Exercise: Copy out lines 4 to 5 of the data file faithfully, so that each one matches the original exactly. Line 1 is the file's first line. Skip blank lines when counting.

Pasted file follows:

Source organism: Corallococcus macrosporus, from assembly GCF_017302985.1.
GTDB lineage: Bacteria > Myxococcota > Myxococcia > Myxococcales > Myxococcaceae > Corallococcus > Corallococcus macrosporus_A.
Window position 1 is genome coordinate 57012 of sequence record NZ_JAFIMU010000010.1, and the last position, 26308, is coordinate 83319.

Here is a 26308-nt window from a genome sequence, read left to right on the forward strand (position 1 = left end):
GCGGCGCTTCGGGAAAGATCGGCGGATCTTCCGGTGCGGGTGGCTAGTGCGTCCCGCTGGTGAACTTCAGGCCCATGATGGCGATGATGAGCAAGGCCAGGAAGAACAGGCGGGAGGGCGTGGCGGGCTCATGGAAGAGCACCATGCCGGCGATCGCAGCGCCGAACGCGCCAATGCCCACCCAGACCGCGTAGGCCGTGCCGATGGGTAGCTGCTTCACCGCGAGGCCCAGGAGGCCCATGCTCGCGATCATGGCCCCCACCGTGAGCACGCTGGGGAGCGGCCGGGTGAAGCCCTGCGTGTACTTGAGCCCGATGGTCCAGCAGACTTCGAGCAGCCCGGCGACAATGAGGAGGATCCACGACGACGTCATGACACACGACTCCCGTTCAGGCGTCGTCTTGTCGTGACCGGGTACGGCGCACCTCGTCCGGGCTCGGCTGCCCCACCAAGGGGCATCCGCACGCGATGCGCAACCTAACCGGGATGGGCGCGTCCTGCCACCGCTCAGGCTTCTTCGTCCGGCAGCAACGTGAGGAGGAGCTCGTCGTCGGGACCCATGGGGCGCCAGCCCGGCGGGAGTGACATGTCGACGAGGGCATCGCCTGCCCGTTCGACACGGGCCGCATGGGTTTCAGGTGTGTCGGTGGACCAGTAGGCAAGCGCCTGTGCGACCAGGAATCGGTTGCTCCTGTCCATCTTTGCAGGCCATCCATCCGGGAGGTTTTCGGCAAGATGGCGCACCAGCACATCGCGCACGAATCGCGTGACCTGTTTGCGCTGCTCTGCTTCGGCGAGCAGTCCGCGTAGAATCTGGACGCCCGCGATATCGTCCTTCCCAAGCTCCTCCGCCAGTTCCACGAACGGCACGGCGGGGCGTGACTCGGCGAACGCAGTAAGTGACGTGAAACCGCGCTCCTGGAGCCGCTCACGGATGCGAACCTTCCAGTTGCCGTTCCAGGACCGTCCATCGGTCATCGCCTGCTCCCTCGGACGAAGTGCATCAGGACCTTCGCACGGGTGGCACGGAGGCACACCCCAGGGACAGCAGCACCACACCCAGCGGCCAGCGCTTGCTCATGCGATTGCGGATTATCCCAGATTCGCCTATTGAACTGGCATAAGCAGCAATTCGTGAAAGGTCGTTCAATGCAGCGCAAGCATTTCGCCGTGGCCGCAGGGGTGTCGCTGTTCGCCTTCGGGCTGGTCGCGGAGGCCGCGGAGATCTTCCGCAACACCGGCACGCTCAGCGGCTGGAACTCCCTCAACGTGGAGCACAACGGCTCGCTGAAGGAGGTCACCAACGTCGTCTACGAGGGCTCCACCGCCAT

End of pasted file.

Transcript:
Here is a 26308-nt window from a genome sequence, read left to right on the forward strand (position 1 = left end):
GCGGCGCTTCGGGAAAGATCGGCGGATCTTCCGGTGCGGGTGGCTAGTGCGTCCCGCTGGTGAACTTCAGGCCCATGATGGCGATGATGAGCAAGGCCAGGAAGAACAGGCGGGAGGGCGTGGCGGGCTCATGGAAGAGCACCATGCCGGCGATCGCAGCGCCGAACGCGCCAATGCCCACCCAGACCGCGTAGGCCGTGCCGATGGGTAGCTGCTTCACCGCGAGGCCCAGGAGGCCCATGCTCGCGATCATGGCCCCCACCGTGAGCACGCTGGGGAGCGGCCGGGTGAAGCCCTGCGTGTACTTGAGCCCGATGGTCCAGCAGACTTCGAGCAGCCCGGCGACAATGAGGAGGATCCACGACGACGTCATGACACACGACTCCCGTTCAGGCGTCGTCTTGTCGTGACCGGGTACGGCGCACCTCGTCCGGGCTCGGCTGCCCCACCAAGGGGCATCCGCACGCGATGCGCAACCTAACCGGGATGGGCGCGTCCTGCCACCGCTCAGGCTTCTTCGTCCGGCAGCAACGTGAGGAGGAGCTCGTCGTCGGGACCCATGGGGCGCCAGCCCGGCGGGAGTGACATGTCGACGAGGGCATCGCCTGCCCGTTCGACACGGGCCGCATGGGTTTCAGGTGTGTCGGTGGACCAGTAGGCAAGCGCCTGTGCGACCAGGAATCGGTTGCTCCTGTCCATCTTTGCAGGCCATCCATCCGGGAGGTTTTCGGCAAGATGGCGCACCAGCACATCGCGCACGAATCGCGTGACCTGTTTGCGCTGCTCTGCTTCGGCGAGCAGTCCGCGTAGAATCTGGACGCCCGCGATATCGTCCTTCCCAAGCTCCTCCGCCAGTTCCACGAACGGCACGGCGGGGCGTGACTCGGCGAACGCAGTAAGTGACGTGAAACCGCGCTCCTGGAGCCGCTCACGGATGCGAACCTTCCAGTTGCCGTTCCAGGACCGTCCATCGGTCATCGCCTGCTCCCTCGGACGAAGTGCATCAGGACCTTCGCACGGGTGGCACGGAGGCACACCCCAGGGACAGCAGCACCACACCCAGCGGCCAGCGCTTGCTCATGCGATTGCGGATTATCCCAGATTCGCCTATTGAACTGGCATAAGCAGCAATTCGTGAAAGGTCGTTCAATGCAGCGCAAGCATTTCGCCGTGGCCGCAGGGGTGTCGCTGTTCGCCTTCGGGCTGGTCGCGGAGGCCGCGGAGATCTTCCGCAACACCGGCACGCTCAGCGGCTGGAACTCCCTCAACGTGGAGCACAACGGCTCGCTGAAGGAGGTCACCAACGTCGTCTACGAGGGCTCCACCGCCAT